Another engineer posted that 100mA was my current capacity for 5 volts over IDC connectors through 7 stranded 36AWG wire (listed as 28AWG) ribbon cable. But I don't know where that information comes from. I'm going through about 12" of ribbon cable. Other tables I look up suggest that I could theoretically expect to pass between 200 and 250mA.
I'm pinning out IDC connectors that will carry between 100mA and 300mA of 5 volts and need to minimize the number of pins dedicated to the power. If I'm out of pins, could I get away with 2 pins for 300mA? Thank you for any replies.

  • \$\begingroup\$ Welcome to EE.SE! How much voltage drop can you tolerate? \$\endgroup\$
    – winny
    Jul 6, 2020 at 20:57
  • \$\begingroup\$ 5V over 2 feet round trip on 28 AWG is only .1 V drop. That's negligible. \$\endgroup\$
    – Passerby
    Jul 6, 2020 at 21:21
  • \$\begingroup\$ Please check the specifications for the connector also. Usually connectors also have a current limit which could be less than the current limit for the wire itself. Connector current limits are based on temperature rise above ambient. \$\endgroup\$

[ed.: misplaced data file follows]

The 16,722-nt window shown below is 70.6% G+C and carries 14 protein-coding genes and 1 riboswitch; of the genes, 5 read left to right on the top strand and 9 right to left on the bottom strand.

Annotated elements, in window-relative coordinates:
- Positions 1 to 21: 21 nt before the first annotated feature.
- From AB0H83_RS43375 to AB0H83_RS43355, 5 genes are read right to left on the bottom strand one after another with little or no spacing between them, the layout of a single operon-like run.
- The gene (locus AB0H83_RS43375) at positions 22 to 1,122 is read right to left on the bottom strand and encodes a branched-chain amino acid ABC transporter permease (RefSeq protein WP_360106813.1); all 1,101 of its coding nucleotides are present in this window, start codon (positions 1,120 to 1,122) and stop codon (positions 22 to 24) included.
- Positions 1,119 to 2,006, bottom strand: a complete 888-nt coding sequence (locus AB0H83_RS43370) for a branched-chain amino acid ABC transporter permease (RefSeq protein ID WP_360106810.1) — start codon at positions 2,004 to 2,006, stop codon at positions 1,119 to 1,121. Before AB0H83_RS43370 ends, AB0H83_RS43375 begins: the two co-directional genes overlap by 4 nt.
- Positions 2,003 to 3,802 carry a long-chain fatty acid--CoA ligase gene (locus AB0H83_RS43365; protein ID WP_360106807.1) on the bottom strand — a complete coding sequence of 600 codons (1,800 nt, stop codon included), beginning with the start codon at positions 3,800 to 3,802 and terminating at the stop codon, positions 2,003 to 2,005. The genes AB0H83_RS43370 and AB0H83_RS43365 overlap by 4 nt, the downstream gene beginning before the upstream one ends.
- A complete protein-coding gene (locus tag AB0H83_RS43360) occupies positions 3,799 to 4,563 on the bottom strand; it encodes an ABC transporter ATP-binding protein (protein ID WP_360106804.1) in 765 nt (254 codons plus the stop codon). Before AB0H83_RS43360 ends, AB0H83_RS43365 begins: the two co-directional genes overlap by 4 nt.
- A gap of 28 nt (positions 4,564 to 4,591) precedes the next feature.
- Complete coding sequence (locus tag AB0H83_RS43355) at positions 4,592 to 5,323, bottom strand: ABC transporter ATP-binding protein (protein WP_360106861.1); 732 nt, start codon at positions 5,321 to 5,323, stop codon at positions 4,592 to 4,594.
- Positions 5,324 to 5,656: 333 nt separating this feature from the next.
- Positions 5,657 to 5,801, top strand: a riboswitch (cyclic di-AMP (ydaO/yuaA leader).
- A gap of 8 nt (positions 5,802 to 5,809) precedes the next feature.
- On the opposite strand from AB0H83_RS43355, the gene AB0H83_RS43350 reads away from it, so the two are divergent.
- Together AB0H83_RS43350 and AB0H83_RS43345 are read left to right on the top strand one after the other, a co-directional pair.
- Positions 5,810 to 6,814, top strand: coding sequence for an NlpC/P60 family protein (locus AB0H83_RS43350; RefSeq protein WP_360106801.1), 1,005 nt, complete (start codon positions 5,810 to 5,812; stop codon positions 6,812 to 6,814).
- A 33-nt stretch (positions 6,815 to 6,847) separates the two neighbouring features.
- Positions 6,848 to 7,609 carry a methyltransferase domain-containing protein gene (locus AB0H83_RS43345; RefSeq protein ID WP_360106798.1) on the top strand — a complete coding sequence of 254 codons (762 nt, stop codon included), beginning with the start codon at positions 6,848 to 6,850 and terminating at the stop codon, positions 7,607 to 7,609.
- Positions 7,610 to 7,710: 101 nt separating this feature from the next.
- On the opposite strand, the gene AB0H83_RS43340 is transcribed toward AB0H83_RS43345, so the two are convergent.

– user57037
    Jul 6, 2020 at 23:56

2 Answers 2


Based on this page which is super nicely detailed: http://www.mosaic-industries.com/embedded-systems/electronic-instrument-design-new-product-development/cables/ribbon-cable-current-rating

Ribbon cable is closer to chassis wiring (Free to air wires) than it is power transmission wiring (Closely bundled wires, some not exposed to outside air). A single 28 AWG (or in your case 36/7 stranded) wire can conservatively handle 1.4A by itself. 500 mA is much lower. 3M also finds 1.5 Amps as a max for their ribbon cable, as a derated to 30 Degree over ambient temperature rise. The absolute max is closer to 2.5 Amps!

If you dedicate 2 wires, (4 if you include ground), the temperature rise over each and the voltage drop over both will decrease, making it a better solution. But you can use a single wire if you wanted to.


Short bare wires soldered to PCB areas that can pull heat from the wires, will carry the most current.

Long insulated wires, in large bundles, with no air flow, will get the hottest in the middle.

So length is the biggest variable, which you may not have control over.


Your Answer

By clicking “Post Your Answer”, you agree to our terms of service and acknowledge you have read our privacy policy.

Not the answer you're looking for? Browse other questions tagged or ask your own question.